People with a steady income or substantial assets sometimes use Chapter 13 bankruptcy to help them avoid foreclosure, repossession, and wage garnishments while they repay their debts. Through Chapter 13, they consolidate debts into a single repayment plan managed by a bankruptcy court. Many types of debt can be included in this repayment plan including past-due balances on credit card accounts. Speaking with a lawyer for a free consultation is your first step to a fresh start!
Chapter 13 Bankruptcy and Credit Card Debt
By keeping creditor action at bay through a temporary stay and preventing interest and late fees from accruing on credit card balances, Chapter 13 provides people with extra time to repay their credit card debt. A Chapter 13 repayment plan features a lower monthly payment than those the individual was previously making. In addition, the payment is free of interest charges, allowing debtors to temporarily disregard high credit card interest rates.
Since Chapter 13 is a debt reorganization (vs. elimination) bankruptcy, it requires some debts to be repaid. While some debts are repaid in full through the three to five-year repayment plan, others are partially repaid and some are not paid at all. Several factors determine how much credit card debt must be repaid and the remaining balance will be wiped out when the bankruptcy is discharged.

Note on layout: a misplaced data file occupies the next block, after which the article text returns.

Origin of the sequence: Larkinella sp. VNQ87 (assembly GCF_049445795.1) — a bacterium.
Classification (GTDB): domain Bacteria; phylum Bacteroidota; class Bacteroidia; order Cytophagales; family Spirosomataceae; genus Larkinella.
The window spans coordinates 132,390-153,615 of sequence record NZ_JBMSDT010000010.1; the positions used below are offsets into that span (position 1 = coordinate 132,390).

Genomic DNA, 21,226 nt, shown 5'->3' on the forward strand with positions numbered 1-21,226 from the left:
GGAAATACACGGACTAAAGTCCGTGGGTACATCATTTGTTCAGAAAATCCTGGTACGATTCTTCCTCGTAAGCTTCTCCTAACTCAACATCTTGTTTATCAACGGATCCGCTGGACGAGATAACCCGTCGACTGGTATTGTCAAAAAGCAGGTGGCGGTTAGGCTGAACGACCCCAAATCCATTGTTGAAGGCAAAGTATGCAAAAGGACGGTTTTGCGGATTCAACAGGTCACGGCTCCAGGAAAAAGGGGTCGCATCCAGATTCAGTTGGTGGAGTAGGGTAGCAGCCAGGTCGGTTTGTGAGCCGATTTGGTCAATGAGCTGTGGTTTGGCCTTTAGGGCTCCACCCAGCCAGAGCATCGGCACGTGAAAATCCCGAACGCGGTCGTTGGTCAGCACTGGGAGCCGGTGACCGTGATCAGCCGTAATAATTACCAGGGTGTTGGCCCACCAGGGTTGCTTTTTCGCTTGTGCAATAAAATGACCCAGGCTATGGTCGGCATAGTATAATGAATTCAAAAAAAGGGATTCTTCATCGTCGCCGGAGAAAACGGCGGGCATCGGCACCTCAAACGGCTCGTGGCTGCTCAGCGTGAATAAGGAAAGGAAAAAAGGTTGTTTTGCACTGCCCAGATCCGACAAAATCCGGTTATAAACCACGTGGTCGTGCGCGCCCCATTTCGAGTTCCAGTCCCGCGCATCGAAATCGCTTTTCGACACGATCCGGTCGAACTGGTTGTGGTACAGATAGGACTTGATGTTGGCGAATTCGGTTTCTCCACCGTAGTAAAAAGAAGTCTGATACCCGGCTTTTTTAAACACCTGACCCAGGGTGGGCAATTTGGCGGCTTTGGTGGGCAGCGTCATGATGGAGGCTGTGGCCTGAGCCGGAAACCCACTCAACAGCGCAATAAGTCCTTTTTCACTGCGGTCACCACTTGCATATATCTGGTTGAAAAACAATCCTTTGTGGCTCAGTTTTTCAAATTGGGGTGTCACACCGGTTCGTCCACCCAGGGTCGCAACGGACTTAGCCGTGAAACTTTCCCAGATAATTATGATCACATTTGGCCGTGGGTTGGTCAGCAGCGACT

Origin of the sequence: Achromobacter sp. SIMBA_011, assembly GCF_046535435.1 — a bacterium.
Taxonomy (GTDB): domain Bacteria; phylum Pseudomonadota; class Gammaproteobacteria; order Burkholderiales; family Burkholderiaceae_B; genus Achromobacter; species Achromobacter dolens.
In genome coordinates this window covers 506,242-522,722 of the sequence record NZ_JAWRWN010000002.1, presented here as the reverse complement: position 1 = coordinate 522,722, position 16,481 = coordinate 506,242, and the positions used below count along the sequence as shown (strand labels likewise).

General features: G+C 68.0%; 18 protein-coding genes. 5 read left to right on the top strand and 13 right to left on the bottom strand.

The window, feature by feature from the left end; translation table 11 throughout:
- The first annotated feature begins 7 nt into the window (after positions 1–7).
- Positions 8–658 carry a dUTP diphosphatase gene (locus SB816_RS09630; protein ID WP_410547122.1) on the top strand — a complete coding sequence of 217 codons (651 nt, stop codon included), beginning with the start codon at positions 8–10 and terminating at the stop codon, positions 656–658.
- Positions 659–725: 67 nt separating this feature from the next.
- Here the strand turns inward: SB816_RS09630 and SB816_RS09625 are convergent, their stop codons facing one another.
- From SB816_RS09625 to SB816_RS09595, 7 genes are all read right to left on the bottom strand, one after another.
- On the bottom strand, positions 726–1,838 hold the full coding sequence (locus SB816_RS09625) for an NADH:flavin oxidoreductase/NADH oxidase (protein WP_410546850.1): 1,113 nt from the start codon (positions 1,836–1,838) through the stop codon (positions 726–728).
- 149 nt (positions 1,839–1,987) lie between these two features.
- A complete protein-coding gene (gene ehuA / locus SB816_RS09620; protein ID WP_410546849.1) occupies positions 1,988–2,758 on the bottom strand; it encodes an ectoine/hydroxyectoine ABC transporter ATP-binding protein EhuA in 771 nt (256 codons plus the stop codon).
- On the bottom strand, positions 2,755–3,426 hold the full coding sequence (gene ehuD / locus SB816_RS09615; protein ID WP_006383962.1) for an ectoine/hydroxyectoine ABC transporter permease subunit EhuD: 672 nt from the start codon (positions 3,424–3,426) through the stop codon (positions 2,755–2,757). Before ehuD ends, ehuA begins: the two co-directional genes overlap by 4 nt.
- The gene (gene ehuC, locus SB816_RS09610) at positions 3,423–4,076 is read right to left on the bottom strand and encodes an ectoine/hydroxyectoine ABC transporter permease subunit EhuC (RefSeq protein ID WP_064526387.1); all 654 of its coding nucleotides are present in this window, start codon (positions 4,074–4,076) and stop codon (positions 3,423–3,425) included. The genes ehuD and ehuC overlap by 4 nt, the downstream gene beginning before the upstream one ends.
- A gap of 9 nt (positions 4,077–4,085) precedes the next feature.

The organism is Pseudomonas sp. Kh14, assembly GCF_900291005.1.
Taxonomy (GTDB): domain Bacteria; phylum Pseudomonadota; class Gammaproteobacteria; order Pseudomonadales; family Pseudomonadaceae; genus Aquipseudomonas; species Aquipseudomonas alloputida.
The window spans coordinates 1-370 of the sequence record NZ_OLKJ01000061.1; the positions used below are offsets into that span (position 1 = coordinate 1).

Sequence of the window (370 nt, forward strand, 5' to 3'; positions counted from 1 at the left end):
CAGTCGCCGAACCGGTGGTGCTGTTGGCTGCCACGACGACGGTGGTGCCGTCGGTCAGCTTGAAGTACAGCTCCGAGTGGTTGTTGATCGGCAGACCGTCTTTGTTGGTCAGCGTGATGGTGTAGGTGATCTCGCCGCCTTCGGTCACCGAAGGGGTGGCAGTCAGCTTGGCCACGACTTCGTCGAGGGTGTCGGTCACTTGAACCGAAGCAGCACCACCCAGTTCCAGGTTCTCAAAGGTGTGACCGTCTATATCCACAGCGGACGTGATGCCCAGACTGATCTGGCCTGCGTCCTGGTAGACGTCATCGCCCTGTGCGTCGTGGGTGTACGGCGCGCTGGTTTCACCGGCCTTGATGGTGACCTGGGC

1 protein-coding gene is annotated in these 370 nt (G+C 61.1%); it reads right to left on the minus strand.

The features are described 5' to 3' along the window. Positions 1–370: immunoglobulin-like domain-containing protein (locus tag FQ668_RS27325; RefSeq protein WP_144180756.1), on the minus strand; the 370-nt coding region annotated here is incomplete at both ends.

Debts from unsecured credit cards are classified as general unsecured debts, which have the lowest priority for repayment. However, some credit card debts are secured by assets and these are classified as secured debts, making repayment likely. When filing for Chapter 13, the debtor proposes a repayment amount for each type of debt. To retain property that secures a debt, the debt must be repaid in full.
Once all secured and priority unsecured debts are repaid, any remaining funds are distributed to credit card companies, with each company receiving a percentage of what it is owed based on what the debtor can afford to repay. Chapter 13 filers are not usually required to fully repay unsecured debts from credit cards. Though some filers may already be in credit card default, a portion of their remaining balances is usually discharged.
People who are saddled with credit card debt that they can partially repay if they are given enough time should explore Chapter 13 bankruptcy. A bankruptcy attorney will determine whether they qualify and if they do, will help them gather, complete, and submit the required documents. If Chapter 13 is not an option, there may be alternative ways to reduce or eliminate this debt. Speaking with a lawyer for a free and confidential consultation will get you started!